Writing at The American Conservative, Scott McConnell tells readers that recently elected president Rouhani believes a negotiated settlement with America is possible. Scott speaks of a mix of enhanced inspections, the end of sanctions, and recognition of the legitimacy of the Islamic Republic. From what I have been told by business people who travel to Iran, the Iranian people would be all for such a deal. And indeed the new president won election on just such a platform.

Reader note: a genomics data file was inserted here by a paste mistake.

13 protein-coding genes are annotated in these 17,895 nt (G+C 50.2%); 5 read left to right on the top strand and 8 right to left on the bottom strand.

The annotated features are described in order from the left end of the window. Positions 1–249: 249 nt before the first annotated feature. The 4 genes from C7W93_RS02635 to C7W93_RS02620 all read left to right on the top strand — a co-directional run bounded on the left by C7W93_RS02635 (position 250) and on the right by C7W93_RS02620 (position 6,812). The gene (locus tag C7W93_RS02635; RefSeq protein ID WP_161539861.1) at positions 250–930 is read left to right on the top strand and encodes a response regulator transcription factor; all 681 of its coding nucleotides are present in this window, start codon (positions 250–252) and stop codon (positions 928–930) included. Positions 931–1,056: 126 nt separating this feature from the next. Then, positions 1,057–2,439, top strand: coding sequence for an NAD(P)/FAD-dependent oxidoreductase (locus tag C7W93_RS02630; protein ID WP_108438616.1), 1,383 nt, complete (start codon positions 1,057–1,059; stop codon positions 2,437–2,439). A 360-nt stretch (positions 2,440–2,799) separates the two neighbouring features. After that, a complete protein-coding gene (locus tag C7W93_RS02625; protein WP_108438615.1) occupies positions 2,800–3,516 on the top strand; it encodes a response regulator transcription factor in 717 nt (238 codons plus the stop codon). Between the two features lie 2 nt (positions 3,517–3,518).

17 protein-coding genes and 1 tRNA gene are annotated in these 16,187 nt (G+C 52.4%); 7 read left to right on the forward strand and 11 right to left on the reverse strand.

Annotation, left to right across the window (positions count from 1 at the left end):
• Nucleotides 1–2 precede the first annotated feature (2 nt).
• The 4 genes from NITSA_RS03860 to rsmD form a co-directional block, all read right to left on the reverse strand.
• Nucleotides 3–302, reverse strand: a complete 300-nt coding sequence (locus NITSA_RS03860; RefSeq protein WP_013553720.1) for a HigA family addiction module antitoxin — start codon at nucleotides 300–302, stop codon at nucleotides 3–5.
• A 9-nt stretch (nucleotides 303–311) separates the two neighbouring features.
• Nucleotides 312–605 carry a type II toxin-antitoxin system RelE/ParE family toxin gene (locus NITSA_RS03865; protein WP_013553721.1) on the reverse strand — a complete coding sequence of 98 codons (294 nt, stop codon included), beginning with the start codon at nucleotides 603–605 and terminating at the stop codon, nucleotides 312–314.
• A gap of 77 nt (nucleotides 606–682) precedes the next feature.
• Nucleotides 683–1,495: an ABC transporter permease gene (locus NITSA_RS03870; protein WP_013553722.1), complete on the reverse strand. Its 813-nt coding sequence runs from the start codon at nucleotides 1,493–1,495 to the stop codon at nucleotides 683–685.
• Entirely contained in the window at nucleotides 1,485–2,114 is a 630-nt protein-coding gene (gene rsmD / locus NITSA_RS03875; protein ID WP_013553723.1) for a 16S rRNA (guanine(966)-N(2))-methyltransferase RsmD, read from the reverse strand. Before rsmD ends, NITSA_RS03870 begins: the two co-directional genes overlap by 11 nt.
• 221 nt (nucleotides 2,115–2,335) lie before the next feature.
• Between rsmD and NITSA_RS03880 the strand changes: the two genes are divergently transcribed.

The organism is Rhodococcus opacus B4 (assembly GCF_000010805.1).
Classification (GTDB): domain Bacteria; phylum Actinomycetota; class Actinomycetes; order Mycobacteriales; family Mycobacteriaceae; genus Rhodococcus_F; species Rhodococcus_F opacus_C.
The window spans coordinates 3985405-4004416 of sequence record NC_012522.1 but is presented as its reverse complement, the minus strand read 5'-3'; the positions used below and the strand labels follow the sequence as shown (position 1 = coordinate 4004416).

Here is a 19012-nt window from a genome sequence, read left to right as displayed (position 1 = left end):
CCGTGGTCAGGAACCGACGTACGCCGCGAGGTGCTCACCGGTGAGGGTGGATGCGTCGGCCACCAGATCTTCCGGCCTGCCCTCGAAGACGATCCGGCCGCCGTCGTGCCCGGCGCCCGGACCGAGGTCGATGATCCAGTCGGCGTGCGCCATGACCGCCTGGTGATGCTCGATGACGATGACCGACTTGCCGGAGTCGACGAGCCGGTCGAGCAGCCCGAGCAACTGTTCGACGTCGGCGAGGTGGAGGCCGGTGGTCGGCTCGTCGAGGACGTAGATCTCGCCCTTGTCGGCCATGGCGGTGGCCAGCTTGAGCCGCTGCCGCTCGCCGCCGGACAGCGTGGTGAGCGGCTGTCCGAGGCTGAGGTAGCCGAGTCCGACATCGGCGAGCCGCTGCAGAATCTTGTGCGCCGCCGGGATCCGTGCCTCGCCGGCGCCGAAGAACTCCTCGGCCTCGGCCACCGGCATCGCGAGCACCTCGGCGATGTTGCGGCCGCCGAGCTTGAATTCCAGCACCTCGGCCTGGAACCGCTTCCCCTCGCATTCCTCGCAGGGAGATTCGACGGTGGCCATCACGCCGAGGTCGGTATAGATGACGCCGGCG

All indications are that Iran is sharply divided on the Syria question, as divided as is the United States. There are hard-liners there, men convinced that the United States is eternally hostile, that acquiring a nuclear weapon is the only way to protect Iran from American aggression. Given Iran’s history with the U.S. and recent American policies in the region, one has to acknowledge this is a not entirely delusional perception. On the other hand, there is the recently elected president, Rouhani, and his foreign minister, Zariv. These Iranians believe a negotiated settlement with America is possible—something along the lines of enhanced inspections, the end of sanctions, American recognition of the legitimacy of the Islamic Republic. These Iranians, politically ascendant after the election of Rouhani, are signalling they are disgusted with Syria’s Assad and are engaging in twitter diplomacy in an effort to show the West that this Iranian government really is different. But how powerful is this faction? Would it remain ascendant after an American onslaught on Damascus, a long-term Iranian ally? Or would the American attack reinforce in Teheran the notion that Iran can find no security through diplomacy, that its only real option is to pursue nuclear deterrence?